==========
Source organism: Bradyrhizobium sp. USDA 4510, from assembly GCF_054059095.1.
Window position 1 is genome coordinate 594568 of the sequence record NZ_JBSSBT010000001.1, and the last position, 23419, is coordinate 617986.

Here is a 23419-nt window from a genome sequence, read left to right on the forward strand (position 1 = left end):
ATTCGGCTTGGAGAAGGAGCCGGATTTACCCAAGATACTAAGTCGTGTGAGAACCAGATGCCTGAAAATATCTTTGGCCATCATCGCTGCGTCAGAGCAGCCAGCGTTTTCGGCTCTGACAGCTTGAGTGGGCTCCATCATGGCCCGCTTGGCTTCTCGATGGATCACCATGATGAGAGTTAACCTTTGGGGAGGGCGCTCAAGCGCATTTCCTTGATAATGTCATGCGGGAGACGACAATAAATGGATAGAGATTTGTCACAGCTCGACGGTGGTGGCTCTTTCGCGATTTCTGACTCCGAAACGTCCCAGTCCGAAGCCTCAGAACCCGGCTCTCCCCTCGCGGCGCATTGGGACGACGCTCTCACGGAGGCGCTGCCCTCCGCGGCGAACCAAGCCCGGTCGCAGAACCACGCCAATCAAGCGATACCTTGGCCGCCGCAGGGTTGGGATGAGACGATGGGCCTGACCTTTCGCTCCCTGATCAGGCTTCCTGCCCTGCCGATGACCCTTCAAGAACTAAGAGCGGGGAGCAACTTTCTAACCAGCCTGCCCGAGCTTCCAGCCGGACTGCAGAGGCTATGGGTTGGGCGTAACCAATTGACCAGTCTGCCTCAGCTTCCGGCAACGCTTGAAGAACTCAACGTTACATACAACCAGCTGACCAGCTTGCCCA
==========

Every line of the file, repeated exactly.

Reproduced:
Source organism: Bradyrhizobium sp. USDA 4510, from assembly GCF_054059095.1.
Window position 1 is genome coordinate 594568 of the sequence record NZ_JBSSBT010000001.1, and the last position, 23419, is coordinate 617986.

Here is a 23419-nt window from a genome sequence, read left to right on the forward strand (position 1 = left end):
ATTCGGCTTGGAGAAGGAGCCGGATTTACCCAAGATACTAAGTCGTGTGAGAACCAGATGCCTGAAAATATCTTTGGCCATCATCGCTGCGTCAGAGCAGCCAGCGTTTTCGGCTCTGACAGCTTGAGTGGGCTCCATCATGGCCCGCTTGGCTTCTCGATGGATCACCATGATGAGAGTTAACCTTTGGGGAGGGCGCTCAAGCGCATTTCCTTGATAATGTCATGCGGGAGACGACAATAAATGGATAGAGATTTGTCACAGCTCGACGGTGGTGGCTCTTTCGCGATTTCTGACTCCGAAACGTCCCAGTCCGAAGCCTCAGAACCCGGCTCTCCCCTCGCGGCGCATTGGGACGACGCTCTCACGGAGGCGCTGCCCTCCGCGGCGAACCAAGCCCGGTCGCAGAACCACGCCAATCAAGCGATACCTTGGCCGCCGCAGGGTTGGGATGAGACGATGGGCCTGACCTTTCGCTCCCTGATCAGGCTTCCTGCCCTGCCGATGACCCTTCAAGAACTAAGAGCGGGGAGCAACTTTCTAACCAGCCTGCCCGAGCTTCCAGCCGGACTGCAGAGGCTATGGGTTGGGCGTAACCAATTGACCAGTCTGCCTCAGCTTCCGGCAACGCTTGAAGAACTCAACGTTACATACAACCAGCTGACCAGCTTGCCCA